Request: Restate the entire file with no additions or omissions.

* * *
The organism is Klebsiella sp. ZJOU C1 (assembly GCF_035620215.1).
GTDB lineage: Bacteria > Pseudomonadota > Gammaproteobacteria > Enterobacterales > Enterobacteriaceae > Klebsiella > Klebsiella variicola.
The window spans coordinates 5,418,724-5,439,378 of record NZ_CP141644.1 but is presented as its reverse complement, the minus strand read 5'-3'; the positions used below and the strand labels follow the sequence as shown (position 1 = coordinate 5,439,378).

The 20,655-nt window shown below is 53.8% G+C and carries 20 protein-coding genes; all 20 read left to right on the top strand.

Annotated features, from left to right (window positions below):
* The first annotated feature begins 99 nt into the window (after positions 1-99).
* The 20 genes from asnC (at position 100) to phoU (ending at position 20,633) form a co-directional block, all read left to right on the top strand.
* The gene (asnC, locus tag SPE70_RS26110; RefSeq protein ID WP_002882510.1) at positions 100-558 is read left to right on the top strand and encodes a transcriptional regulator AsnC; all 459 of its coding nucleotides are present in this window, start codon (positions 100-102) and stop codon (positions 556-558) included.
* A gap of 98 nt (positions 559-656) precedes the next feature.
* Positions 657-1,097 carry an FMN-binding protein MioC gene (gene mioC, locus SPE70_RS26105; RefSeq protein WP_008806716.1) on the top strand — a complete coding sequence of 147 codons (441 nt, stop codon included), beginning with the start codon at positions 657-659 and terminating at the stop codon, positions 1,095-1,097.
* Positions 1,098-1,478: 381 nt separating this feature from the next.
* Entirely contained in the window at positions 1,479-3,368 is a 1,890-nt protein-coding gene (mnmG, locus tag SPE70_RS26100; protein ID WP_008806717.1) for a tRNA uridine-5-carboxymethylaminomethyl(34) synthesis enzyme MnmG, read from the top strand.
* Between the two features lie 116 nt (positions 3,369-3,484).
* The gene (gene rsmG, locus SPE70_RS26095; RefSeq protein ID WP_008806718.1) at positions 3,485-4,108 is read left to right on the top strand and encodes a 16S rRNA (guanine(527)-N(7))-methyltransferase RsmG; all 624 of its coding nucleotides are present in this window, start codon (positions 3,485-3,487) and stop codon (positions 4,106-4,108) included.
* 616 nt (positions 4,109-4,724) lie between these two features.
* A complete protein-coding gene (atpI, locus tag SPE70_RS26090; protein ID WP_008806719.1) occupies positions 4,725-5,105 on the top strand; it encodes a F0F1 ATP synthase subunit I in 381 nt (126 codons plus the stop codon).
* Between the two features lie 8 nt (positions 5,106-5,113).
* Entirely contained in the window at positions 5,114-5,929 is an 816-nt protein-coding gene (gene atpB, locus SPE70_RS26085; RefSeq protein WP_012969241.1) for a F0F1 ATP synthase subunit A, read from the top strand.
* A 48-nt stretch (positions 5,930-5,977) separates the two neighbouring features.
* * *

The organism is Klebsiella sp. ZJOU C1 (assembly GCF_035620215.1).
GTDB lineage: Bacteria > Pseudomonadota > Gammaproteobacteria > Enterobacterales > Enterobacteriaceae > Klebsiella > Klebsiella variicola.
The window spans coordinates 5,418,724-5,439,378 of record NZ_CP141644.1 but is presented as its reverse complement, the minus strand read 5'-3'; the positions used below and the strand labels follow the sequence as shown (position 1 = coordinate 5,439,378).

The 20,655-nt window shown below is 53.8% G+C and carries 20 protein-coding genes; all 20 read left to right on the top strand.

Annotated features, from left to right (window positions below):
* The first annotated feature begins 99 nt into the window (after positions 1-99).
* The 20 genes from asnC (at position 100) to phoU (ending at position 20,633) form a co-directional block, all read left to right on the top strand.
* The gene (asnC, locus tag SPE70_RS26110; RefSeq protein ID WP_002882510.1) at positions 100-558 is read left to right on the top strand and encodes a transcriptional regulator AsnC; all 459 of its coding nucleotides are present in this window, start codon (positions 100-102) and stop codon (positions 556-558) included.
* A gap of 98 nt (positions 559-656) precedes the next feature.
* Positions 657-1,097 carry an FMN-binding protein MioC gene (gene mioC, locus SPE70_RS26105; RefSeq protein WP_008806716.1) on the top strand — a complete coding sequence of 147 codons (441 nt, stop codon included), beginning with the start codon at positions 657-659 and terminating at the stop codon, positions 1,095-1,097.
* Positions 1,098-1,478: 381 nt separating this feature from the next.
* Entirely contained in the window at positions 1,479-3,368 is a 1,890-nt protein-coding gene (mnmG, locus tag SPE70_RS26100; protein ID WP_008806717.1) for a tRNA uridine-5-carboxymethylaminomethyl(34) synthesis enzyme MnmG, read from the top strand.
* Between the two features lie 116 nt (positions 3,369-3,484).
* The gene (gene rsmG, locus SPE70_RS26095; RefSeq protein ID WP_008806718.1) at positions 3,485-4,108 is read left to right on the top strand and encodes a 16S rRNA (guanine(527)-N(7))-methyltransferase RsmG; all 624 of its coding nucleotides are present in this window, start codon (positions 3,485-3,487) and stop codon (positions 4,106-4,108) included.
* 616 nt (positions 4,109-4,724) lie between these two features.
* A complete protein-coding gene (atpI, locus tag SPE70_RS26090; protein ID WP_008806719.1) occupies positions 4,725-5,105 on the top strand; it encodes a F0F1 ATP synthase subunit I in 381 nt (126 codons plus the stop codon).
* Between the two features lie 8 nt (positions 5,106-5,113).
* Entirely contained in the window at positions 5,114-5,929 is an 816-nt protein-coding gene (gene atpB, locus SPE70_RS26085; RefSeq protein WP_012969241.1) for a F0F1 ATP synthase subunit A, read from the top strand.
* A 48-nt stretch (positions 5,930-5,977) separates the two neighbouring features.